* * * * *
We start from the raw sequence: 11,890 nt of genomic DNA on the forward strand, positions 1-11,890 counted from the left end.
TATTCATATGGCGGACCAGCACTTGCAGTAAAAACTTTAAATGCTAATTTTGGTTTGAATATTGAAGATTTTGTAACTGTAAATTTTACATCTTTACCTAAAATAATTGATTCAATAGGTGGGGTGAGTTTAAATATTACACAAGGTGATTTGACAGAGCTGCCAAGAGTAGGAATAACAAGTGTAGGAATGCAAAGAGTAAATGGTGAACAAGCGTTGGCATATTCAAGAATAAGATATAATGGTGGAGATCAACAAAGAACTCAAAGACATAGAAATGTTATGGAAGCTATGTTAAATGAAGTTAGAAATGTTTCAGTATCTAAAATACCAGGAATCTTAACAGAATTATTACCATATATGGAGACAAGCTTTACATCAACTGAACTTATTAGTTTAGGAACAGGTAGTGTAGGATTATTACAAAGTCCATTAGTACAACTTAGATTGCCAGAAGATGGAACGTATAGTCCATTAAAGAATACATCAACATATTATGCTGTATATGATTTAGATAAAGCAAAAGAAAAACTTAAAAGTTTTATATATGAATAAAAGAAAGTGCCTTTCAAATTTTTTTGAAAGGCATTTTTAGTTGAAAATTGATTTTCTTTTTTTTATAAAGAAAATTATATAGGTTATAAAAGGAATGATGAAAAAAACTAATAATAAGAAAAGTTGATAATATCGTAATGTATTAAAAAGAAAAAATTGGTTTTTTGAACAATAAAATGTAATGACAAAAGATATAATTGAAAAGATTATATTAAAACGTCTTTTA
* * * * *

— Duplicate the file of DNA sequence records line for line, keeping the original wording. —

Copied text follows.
We start from the raw sequence: 11,890 nt of genomic DNA on the forward strand, positions 1-11,890 counted from the left end.
TATTCATATGGCGGACCAGCACTTGCAGTAAAAACTTTAAATGCTAATTTTGGTTTGAATATTGAAGATTTTGTAACTGTAAATTTTACATCTTTACCTAAAATAATTGATTCAATAGGTGGGGTGAGTTTAAATATTACACAAGGTGATTTGACAGAGCTGCCAAGAGTAGGAATAACAAGTGTAGGAATGCAAAGAGTAAATGGTGAACAAGCGTTGGCATATTCAAGAATAAGATATAATGGTGGAGATCAACAAAGAACTCAAAGACATAGAAATGTTATGGAAGCTATGTTAAATGAAGTTAGAAATGTTTCAGTATCTAAAATACCAGGAATCTTAACAGAATTATTACCATATATGGAGACAAGCTTTACATCAACTGAACTTATTAGTTTAGGAACAGGTAGTGTAGGATTATTACAAAGTCCATTAGTACAACTTAGATTGCCAGAAGATGGAACGTATAGTCCATTAAAGAATACATCAACATATTATGCTGTATATGATTTAGATAAAGCAAAAGAAAAACTTAAAAGTTTTATATATGAATAAAAGAAAGTGCCTTTCAAATTTTTTTGAAAGGCATTTTTAGTTGAAAATTGATTTTCTTTTTTTTATAAAGAAAATTATATAGGTTATAAAAGGAATGATGAAAAAAACTAATAATAAGAAAAGTTGATAATATCGTAATGTATTAAAAAGAAAAAATTGGTTTTTTGAACAATAAAATGTAATGACAAAAGATATAATTGAAAAGATTATATTAAAACGTCTTTTA